Gil, quite clearly, would like to live in the past, a phenomenon which Paul summarizes:


                           Nostalgia is denial—denial of the painful present...the name for
                           this denial is golden age thinking—the erroneous notion that a
                           different time period is better than the one one's living in—it's a
                           flaw in the romantic imagination of those people who find it
                           difficult to cope with the present.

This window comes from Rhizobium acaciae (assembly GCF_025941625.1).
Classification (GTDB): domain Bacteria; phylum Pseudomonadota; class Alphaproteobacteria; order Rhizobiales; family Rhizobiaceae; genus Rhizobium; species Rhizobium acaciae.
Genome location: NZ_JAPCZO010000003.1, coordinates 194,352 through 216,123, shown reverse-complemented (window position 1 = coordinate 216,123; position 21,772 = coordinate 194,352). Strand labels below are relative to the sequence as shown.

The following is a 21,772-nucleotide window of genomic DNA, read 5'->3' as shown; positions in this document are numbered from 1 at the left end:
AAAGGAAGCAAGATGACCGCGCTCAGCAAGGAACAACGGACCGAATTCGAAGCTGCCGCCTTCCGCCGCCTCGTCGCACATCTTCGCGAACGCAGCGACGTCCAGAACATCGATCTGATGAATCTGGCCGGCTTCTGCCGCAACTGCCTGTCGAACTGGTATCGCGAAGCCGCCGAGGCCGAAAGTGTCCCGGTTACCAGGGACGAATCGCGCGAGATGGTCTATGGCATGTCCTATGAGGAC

So here is Allen's theme, which the rest of the film will obviously play out. After a wine-tasting party, Gil, slightly drunk, determines he will not join Inez and her friends, Paul and Carol, who intend to go dancing. He walks the streets before becoming lost and sits down for a rest while a nearby clock strikes midnight. A 1920's car suddenly turns the corner as its inhabitants, drinking heavily, noisily invite him to join; they are on their way to a party. Once he has reached the event where everyone, it appears, is dressed in costume, Gil begins to perceive something is amiss. His friends, the Fitzgeralds, are named, just like the famous couple, Zelda and Scott. At the piano sits a man singing Cole Porter songs who looks very much like Cole Porter. Other famed celebrities of the period pass by. When Fitzgerald later takes him to a bar where he meets Ernest Hemingway, Gil realizes he has somehow entered a "twilight zone," that he has magically returned to his beloved past.